Action Comics #28

Story by
Art by
Aaron Kuder
Colors by
Wil Quintana
Letters by
DC Lettering
Cover by
DC Comics

"Action Comics" #28 is the third part in Greg Pak and Aaron Kuder's first big storyline, and it continues to hit all the right notes. Lost underground civilizations, treacherous secret agents, strange monsters, weird science, and Queen Lana Lang? Yeah, this is a lot of fun.

In many ways, fun sums up most of "Action Comics" #28. Pak is clearly having a blast introducing readers to all the bizarre life forms that are living in this newly discovered underground world, and I like that right from the start there's a strong hook to keep interest. Between new energy sources, bizarre cuddly creatures and a whole society that's been formed down there, the subterranean world feels much more realized than most do in such a short time period.

At the same time, though, Pak mixes the above ground with down below, and that's smart. With the Ghost Soldier and Lana Lang still in the mix, there are both pre-established allies and enemies around for whom we can latch onto. We know what side each of them are on, if nothing else, and when they start upsetting the balance it helps pull us in and making us care as readers. But best of all in terms of the writing is how Pak treats Lana Lang. The modern Lana has often been a throwaway character, little more than a Lois Lane substitute. Here, Lana's someone interesting in her own right; her comfort level with Superman (since she's known him for ages) gives them a jovial friendship, but at the same time there's still a small amount of hero worship going on too. It's not quite like any other friendship that Superman has right now, and having Lana stick around in "Action Comics" can only be a good thing.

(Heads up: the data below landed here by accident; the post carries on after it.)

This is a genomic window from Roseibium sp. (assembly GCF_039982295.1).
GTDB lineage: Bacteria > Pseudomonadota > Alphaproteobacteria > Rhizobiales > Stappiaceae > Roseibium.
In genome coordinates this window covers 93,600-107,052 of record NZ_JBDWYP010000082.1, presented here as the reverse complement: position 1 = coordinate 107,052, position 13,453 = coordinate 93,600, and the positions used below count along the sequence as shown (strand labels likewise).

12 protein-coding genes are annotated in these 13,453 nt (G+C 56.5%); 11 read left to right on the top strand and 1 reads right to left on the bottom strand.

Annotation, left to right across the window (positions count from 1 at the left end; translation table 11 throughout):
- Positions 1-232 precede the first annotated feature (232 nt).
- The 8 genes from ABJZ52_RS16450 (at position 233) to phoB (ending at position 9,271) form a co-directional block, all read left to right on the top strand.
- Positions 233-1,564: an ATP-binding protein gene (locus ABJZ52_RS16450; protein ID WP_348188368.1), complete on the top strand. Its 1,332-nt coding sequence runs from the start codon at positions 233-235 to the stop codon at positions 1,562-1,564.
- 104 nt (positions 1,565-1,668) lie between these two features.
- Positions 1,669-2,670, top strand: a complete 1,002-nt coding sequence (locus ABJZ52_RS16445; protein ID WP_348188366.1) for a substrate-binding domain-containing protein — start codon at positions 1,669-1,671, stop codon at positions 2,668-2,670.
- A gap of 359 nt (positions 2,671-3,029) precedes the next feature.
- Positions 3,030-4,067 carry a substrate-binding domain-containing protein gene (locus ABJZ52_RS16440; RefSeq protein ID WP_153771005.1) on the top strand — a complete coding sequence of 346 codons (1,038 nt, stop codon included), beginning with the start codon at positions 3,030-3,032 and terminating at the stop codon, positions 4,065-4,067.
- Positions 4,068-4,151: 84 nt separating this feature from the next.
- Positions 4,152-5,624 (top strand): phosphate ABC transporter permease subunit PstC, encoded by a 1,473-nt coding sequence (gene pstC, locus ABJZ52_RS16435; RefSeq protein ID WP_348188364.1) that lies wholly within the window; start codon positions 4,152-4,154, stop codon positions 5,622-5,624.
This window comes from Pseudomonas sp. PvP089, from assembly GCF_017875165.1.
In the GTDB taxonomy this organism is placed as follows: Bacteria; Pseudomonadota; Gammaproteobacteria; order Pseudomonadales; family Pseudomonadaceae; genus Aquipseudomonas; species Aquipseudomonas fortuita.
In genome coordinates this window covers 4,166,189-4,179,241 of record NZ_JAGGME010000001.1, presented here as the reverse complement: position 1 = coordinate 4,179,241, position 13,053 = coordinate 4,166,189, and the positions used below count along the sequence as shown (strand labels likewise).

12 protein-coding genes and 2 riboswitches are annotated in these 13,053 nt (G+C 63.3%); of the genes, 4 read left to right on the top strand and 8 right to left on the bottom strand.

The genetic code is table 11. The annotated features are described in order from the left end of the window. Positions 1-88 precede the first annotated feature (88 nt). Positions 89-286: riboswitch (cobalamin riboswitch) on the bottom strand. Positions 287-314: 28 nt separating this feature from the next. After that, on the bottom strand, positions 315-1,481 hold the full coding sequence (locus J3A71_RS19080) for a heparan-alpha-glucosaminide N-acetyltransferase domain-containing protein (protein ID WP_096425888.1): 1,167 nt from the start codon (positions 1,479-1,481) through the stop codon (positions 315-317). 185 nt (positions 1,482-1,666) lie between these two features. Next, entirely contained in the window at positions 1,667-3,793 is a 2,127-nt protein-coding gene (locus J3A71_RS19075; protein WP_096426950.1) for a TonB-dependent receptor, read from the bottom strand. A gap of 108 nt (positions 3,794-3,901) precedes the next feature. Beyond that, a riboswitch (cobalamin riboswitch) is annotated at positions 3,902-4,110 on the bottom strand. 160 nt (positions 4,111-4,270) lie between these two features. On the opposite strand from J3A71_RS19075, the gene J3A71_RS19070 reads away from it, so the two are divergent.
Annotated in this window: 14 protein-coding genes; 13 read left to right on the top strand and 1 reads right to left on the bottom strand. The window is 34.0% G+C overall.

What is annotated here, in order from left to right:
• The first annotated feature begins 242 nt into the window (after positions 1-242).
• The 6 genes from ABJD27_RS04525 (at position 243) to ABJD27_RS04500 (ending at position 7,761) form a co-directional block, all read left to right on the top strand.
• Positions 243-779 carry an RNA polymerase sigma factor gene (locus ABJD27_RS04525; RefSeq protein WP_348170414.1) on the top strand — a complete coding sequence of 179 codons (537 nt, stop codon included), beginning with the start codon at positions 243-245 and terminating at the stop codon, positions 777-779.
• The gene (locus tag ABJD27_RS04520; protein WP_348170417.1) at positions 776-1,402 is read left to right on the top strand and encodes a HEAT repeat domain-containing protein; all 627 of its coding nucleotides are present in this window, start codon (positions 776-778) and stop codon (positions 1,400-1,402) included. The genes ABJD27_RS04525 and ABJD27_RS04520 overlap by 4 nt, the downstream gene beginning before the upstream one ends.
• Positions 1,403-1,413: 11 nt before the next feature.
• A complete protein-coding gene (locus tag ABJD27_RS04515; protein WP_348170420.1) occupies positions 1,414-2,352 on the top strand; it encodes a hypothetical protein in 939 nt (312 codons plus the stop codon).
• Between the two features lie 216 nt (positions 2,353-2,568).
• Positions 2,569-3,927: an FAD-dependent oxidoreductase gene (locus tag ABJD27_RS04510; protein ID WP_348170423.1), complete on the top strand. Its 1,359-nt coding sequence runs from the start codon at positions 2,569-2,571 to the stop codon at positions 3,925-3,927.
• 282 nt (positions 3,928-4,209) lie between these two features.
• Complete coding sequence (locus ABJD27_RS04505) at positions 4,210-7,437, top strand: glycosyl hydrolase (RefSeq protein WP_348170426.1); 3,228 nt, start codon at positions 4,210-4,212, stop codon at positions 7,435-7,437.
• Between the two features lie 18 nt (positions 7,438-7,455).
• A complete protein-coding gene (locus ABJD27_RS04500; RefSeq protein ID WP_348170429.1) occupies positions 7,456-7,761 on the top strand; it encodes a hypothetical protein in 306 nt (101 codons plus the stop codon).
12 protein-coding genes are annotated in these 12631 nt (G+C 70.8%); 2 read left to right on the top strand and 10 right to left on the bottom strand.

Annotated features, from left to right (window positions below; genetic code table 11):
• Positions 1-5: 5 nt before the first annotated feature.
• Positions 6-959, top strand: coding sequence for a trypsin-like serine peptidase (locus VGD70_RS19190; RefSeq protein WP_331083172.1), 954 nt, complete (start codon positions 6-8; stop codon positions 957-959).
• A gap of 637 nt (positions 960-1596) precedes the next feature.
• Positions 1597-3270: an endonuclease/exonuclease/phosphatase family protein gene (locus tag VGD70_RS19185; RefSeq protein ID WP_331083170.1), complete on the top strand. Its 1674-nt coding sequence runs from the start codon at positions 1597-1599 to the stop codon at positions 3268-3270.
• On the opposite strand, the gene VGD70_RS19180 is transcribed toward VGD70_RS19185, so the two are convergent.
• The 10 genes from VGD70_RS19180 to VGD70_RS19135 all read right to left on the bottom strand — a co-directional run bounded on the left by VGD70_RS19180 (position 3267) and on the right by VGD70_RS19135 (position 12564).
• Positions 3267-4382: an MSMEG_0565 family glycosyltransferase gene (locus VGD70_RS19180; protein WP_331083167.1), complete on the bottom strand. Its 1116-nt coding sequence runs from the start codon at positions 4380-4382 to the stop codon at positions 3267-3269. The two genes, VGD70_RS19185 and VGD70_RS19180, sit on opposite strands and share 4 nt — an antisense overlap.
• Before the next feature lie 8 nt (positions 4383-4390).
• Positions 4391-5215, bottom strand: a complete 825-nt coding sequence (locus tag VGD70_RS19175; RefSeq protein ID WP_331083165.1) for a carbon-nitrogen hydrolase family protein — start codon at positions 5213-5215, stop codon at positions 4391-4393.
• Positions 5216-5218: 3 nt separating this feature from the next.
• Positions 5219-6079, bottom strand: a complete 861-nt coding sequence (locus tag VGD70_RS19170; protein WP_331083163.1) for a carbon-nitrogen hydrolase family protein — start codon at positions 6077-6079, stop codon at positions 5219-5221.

And as for Kuder's art, it's still as gorgeous as ever. So much attention to detail is put onto every page, from intricate armor to careful stone arches and walkways amid the massive cave system. The strange "eep" creatures look familiar yet bizarre at the same time, and the floating crosses between sea turtles and jellyfish are amazingly cool, too; that real-yet-not-real feeling brings about a good sense of wonder. Superman and Lana fare well, too. I like that Superman is muscular and strongly built without being ridiculously so; he's the boy next door who worked out a great deal, but he's not a musclebound freak. Lana's good looking but not a fashion model; someone who's tough but also not too far in that direction. Even the cover looks great here, with Superman blasting past a rocky, iconic "Action Comics" logo.

"Action Comics" #28 has quickly cemented this title as my favorite Superman title right now; I feel like Pak and Kuder have found a strong voice that also fits the character. With "Superman Unchained" set to wrap up later this year and Geoff Johns and John Romita Jr. taking over "Superman," there are some changes coming to the Superman creative stable. Here's hoping "Action Comics" remains untouched, because this is a creative team that works, and then some.

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